In the + Name of Jesus. Amen.

Sunday, April 21, 2013

Homily for Jubilate (The Fourth Sunday of Easter)

H-47 Easter 4 (Jn 16.16-22)


John 16:16-22; 1 Peter 2:11-20; Isaiah 40:25-31

In the Name of the Father and of the + Son and of the Holy Spirit.

Fear is a powerful motivator. That is why your enemy, Satan, uses fear to motivate you to do his will. He wants to make you uncomfortable, uneasy, and uncertain about your safety, about your finances, about your children, about your future. For, when he’s got you on edge, then you are open to him, his lies and deceptions, his subtle manipulations. First, he gets his foot in the door of your soul, and then it’s all too easy for him to bust right in and take control.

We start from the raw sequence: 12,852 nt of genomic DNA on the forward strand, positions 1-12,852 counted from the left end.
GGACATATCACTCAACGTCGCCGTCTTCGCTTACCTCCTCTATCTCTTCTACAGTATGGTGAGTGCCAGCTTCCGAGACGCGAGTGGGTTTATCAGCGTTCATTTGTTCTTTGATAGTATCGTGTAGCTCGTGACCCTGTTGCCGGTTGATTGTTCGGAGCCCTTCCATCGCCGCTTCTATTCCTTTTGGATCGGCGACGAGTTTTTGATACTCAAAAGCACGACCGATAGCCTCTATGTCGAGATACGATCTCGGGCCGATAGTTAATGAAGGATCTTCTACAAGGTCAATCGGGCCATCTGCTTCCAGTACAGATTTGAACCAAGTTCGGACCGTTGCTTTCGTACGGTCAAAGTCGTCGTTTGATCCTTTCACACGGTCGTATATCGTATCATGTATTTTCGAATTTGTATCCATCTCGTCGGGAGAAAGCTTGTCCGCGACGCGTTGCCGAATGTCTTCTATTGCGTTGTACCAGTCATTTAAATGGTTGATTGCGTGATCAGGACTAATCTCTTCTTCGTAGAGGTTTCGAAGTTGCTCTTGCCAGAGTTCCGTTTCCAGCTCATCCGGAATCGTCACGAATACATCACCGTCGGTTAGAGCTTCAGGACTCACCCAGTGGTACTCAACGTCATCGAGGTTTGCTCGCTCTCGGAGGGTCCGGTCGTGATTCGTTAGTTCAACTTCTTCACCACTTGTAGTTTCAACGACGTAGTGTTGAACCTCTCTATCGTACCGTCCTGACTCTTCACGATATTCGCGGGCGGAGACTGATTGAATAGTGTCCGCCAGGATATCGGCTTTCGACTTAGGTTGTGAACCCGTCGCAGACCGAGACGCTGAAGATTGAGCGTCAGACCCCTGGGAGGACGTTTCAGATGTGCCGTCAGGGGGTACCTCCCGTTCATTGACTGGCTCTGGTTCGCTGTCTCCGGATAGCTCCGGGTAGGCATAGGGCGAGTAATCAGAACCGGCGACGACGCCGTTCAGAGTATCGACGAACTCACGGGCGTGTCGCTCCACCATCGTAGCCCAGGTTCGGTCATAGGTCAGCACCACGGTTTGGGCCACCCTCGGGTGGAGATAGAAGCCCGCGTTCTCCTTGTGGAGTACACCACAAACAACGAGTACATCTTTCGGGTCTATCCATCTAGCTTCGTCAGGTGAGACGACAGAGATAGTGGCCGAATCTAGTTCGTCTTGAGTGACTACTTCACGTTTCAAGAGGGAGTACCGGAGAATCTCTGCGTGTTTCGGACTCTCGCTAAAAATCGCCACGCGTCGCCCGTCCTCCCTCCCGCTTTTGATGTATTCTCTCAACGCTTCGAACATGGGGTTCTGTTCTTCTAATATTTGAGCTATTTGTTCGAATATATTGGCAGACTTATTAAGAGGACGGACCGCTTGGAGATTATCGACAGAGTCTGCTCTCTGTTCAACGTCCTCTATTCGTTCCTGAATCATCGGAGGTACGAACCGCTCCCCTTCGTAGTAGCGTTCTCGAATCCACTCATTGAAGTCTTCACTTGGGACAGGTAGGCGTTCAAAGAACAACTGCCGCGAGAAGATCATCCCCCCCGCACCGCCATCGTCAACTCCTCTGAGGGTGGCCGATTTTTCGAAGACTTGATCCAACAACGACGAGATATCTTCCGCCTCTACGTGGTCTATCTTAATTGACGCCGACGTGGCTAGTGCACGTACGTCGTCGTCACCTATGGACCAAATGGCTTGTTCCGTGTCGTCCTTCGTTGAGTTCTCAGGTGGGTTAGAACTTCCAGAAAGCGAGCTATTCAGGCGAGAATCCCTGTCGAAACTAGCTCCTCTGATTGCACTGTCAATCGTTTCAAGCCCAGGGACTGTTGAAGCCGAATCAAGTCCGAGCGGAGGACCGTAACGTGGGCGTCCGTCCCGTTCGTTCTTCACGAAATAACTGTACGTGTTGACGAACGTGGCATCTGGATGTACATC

When a megalomaniac foreign leader aims his nation’s intercontinental ballistic missiles at American cities; When a sociopathic young man enters a first grade schoolroom and systematically slaughters six-year old children and their teachers; When bombs explode and innocent by-standers are killed and maimed – even the most grounded of Christians may begin to consider God’s providence in permitting such evil, suffering, and death. And, that’s not to mention economic and financial uncertainty, dysfunction and strife within the family, and the sensation that the world and culture is changing faster and more than you are able or willing to adjust and cope with. When these types of forces bear upon a soul, all sorts of emotions begin to well up within you like a slippery slope: doubt, anxiety, fear, anger, hate, and despair. Any one of these is an opening for the devil who will turn them into something far worse – unbelief.